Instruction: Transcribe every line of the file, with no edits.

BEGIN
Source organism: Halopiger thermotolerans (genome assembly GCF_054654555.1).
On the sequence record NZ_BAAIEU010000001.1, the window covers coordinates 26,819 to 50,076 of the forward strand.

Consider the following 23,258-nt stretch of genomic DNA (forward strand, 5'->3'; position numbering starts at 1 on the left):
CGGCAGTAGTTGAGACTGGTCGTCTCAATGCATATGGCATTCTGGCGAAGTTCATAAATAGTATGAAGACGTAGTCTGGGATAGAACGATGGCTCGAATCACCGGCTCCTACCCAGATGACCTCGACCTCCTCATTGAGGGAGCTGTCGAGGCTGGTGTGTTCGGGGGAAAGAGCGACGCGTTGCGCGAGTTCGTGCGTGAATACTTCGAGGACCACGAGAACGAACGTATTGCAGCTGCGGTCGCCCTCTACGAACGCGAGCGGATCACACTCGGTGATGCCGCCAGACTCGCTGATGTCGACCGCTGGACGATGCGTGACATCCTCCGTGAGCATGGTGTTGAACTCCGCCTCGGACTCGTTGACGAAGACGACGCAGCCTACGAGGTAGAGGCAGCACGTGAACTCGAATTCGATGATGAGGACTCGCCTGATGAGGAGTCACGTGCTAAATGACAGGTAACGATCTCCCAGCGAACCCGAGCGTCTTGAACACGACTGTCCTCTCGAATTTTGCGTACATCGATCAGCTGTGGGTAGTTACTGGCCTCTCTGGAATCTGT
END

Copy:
Source organism: Halopiger thermotolerans (genome assembly GCF_054654555.1).
On the sequence record NZ_BAAIEU010000001.1, the window covers coordinates 26,819 to 50,076 of the forward strand.

Consider the following 23,258-nt stretch of genomic DNA (forward strand, 5'->3'; position numbering starts at 1 on the left):
CGGCAGTAGTTGAGACTGGTCGTCTCAATGCATATGGCATTCTGGCGAAGTTCATAAATAGTATGAAGACGTAGTCTGGGATAGAACGATGGCTCGAATCACCGGCTCCTACCCAGATGACCTCGACCTCCTCATTGAGGGAGCTGTCGAGGCTGGTGTGTTCGGGGGAAAGAGCGACGCGTTGCGCGAGTTCGTGCGTGAATACTTCGAGGACCACGAGAACGAACGTATTGCAGCTGCGGTCGCCCTCTACGAACGCGAGCGGATCACACTCGGTGATGCCGCCAGACTCGCTGATGTCGACCGCTGGACGATGCGTGACATCCTCCGTGAGCATGGTGTTGAACTCCGCCTCGGACTCGTTGACGAAGACGACGCAGCCTACGAGGTAGAGGCAGCACGTGAACTCGAATTCGATGATGAGGACTCGCCTGATGAGGAGTCACGTGCTAAATGACAGGTAACGATCTCCCAGCGAACCCGAGCGTCTTGAACACGACTGTCCTCTCGAATTTTGCGTACATCGATCAGCTGTGGGTAGTTACTGGCCTCTCTGGAATCTGT